This is a neat site inside the Valley of Fire State Park. It is my favorite petroglyph spot in the park. The story of how the tank (a tinaja) was named is interesting although I’m not sure how accurate it is. I won’t recount it here. The petroglyphs themselves are probably Virgin River Anasazi (Ancestral Puebloan).
It goes without saying that water is important in the desert and in Joshua Tree that is no different. A rancher by the name of C.O. Barker built the dam around 1902 to improve the natural tank here for his cattle. Along with the nearby Cow Camp reservoir, it
The Wall Street Mill is Joshua Tree National Park’s most intact remaining historic gold stamp mill. Finding a stamp mill like this is rare these days. I’m thankful the NPS has preserved it. Once owned and operated by renowned prospector and rancher Bill Keys, this two-stamp mill was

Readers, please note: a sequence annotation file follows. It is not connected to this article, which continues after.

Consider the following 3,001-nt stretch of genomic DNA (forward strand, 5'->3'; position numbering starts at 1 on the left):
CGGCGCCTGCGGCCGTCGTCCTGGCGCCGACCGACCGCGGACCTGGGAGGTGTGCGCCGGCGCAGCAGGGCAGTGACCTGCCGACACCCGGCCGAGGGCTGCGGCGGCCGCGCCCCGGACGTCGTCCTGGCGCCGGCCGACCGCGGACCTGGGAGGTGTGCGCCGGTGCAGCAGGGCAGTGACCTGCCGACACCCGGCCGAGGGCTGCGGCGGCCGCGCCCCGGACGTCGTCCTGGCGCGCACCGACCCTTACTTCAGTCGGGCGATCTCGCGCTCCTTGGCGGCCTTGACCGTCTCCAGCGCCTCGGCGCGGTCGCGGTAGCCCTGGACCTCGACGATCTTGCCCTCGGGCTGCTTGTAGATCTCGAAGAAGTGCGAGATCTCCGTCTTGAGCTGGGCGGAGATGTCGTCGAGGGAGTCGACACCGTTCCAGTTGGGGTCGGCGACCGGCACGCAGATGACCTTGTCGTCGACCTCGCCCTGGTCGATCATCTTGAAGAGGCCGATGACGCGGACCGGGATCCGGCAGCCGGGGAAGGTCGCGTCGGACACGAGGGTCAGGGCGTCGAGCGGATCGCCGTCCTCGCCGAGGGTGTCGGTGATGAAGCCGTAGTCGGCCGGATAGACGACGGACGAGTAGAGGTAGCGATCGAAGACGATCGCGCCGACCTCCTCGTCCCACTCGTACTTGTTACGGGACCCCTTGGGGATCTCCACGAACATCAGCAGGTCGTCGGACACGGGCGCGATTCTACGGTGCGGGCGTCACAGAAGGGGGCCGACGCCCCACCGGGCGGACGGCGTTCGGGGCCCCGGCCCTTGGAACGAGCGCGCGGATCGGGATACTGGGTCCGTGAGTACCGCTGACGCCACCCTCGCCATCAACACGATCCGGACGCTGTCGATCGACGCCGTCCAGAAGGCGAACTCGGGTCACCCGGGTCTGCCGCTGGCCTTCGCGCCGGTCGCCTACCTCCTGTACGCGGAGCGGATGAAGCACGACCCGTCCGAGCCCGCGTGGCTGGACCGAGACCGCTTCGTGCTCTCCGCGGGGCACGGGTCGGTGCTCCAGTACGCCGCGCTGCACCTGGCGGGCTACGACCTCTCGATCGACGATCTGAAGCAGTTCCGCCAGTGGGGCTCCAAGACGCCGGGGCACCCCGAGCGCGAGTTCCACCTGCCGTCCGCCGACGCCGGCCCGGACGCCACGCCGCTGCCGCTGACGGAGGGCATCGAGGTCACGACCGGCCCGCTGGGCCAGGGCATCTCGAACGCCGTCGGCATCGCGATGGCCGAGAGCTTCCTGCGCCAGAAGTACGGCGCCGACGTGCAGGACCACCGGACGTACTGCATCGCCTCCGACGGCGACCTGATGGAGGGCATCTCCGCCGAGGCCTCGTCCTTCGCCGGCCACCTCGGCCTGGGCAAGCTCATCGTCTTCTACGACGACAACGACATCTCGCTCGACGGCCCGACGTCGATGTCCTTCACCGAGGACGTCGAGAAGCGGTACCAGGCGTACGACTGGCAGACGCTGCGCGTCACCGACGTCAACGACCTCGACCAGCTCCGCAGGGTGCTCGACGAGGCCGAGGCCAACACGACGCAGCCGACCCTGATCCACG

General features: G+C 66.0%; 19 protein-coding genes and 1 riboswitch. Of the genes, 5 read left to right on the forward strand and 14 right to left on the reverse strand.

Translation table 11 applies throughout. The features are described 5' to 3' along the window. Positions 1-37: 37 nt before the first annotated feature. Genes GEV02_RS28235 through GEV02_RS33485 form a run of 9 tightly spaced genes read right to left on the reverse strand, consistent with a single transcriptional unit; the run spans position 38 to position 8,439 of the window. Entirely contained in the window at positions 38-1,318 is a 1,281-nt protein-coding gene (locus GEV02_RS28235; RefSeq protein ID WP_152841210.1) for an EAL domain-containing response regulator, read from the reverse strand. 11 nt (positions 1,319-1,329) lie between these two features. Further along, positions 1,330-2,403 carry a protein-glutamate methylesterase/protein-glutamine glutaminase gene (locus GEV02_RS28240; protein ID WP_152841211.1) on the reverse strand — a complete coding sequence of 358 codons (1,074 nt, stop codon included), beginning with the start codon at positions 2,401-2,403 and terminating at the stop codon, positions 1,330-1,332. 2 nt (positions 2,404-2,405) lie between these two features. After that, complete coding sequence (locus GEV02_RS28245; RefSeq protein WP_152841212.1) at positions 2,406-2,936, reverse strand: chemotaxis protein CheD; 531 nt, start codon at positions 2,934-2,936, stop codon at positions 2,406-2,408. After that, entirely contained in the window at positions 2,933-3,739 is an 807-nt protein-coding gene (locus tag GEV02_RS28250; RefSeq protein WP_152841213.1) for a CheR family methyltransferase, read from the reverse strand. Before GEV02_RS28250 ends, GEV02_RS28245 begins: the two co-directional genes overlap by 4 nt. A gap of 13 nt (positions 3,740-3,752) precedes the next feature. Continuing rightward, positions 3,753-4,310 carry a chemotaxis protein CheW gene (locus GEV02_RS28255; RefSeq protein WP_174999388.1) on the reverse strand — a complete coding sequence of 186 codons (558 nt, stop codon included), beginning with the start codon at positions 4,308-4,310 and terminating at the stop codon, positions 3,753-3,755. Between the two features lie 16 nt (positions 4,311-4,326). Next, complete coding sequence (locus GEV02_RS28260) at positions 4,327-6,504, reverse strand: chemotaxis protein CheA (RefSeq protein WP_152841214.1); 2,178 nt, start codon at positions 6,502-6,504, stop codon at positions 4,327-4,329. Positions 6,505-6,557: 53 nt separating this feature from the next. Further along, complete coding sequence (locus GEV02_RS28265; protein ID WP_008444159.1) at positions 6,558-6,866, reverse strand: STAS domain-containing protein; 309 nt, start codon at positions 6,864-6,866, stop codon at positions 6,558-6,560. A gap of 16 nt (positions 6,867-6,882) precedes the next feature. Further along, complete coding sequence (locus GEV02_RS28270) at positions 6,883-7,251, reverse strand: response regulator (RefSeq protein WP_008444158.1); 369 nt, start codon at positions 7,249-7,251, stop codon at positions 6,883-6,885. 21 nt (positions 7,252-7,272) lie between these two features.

We first visited the Surprise Tank Petroglyphs out in the Mojave Desert in 1998. We’ve stopped by a few times since then but didn’t really photograph the site again until 2009. We re-visited the site in 2013, 2018, and 2020. I wanted to get a few more photos